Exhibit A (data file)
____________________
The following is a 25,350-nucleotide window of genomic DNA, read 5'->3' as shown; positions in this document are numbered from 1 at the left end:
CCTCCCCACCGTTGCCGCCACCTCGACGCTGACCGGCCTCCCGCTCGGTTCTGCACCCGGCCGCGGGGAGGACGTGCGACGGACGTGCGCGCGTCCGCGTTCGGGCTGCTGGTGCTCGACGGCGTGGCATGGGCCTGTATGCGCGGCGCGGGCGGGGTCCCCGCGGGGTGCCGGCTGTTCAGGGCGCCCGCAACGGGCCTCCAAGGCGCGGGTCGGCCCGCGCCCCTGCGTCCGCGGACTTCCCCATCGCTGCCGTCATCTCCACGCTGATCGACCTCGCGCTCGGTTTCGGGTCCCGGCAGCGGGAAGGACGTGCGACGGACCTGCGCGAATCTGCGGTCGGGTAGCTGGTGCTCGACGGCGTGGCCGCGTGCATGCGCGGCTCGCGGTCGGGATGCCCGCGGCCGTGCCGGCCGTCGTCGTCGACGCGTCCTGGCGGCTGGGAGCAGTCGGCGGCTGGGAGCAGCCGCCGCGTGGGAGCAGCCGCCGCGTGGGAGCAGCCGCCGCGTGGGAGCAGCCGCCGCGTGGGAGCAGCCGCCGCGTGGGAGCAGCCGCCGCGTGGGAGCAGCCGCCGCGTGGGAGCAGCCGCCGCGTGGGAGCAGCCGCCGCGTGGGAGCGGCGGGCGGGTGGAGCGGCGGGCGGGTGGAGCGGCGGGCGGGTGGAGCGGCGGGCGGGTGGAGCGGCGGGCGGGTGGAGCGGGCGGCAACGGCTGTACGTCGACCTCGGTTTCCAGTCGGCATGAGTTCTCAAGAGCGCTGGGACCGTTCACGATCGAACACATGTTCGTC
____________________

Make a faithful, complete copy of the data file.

The following is a 25,350-nucleotide window of genomic DNA, read 5'->3' as shown; positions in this document are numbered from 1 at the left end:
CCTCCCCACCGTTGCCGCCACCTCGACGCTGACCGGCCTCCCGCTCGGTTCTGCACCCGGCCGCGGGGAGGACGTGCGACGGACGTGCGCGCGTCCGCGTTCGGGCTGCTGGTGCTCGACGGCGTGGCATGGGCCTGTATGCGCGGCGCGGGCGGGGTCCCCGCGGGGTGCCGGCTGTTCAGGGCGCCCGCAACGGGCCTCCAAGGCGCGGGTCGGCCCGCGCCCCTGCGTCCGCGGACTTCCCCATCGCTGCCGTCATCTCCACGCTGATCGACCTCGCGCTCGGTTTCGGGTCCCGGCAGCGGGAAGGACGTGCGACGGACCTGCGCGAATCTGCGGTCGGGTAGCTGGTGCTCGACGGCGTGGCCGCGTGCATGCGCGGCTCGCGGTCGGGATGCCCGCGGCCGTGCCGGCCGTCGTCGTCGACGCGTCCTGGCGGCTGGGAGCAGTCGGCGGCTGGGAGCAGCCGCCGCGTGGGAGCAGCCGCCGCGTGGGAGCAGCCGCCGCGTGGGAGCAGCCGCCGCGTGGGAGCAGCCGCCGCGTGGGAGCAGCCGCCGCGTGGGAGCAGCCGCCGCGTGGGAGCAGCCGCCGCGTGGGAGCAGCCGCCGCGTGGGAGCGGCGGGCGGGTGGAGCGGCGGGCGGGTGGAGCGGCGGGCGGGTGGAGCGGCGGGCGGGTGGAGCGGCGGGCGGGTGGAGCGGGCGGCAACGGCTGTACGTCGACCTCGGTTTCCAGTCGGCATGAGTTCTCAAGAGCGCTGGGACCGTTCACGATCGAACACATGTTCGTC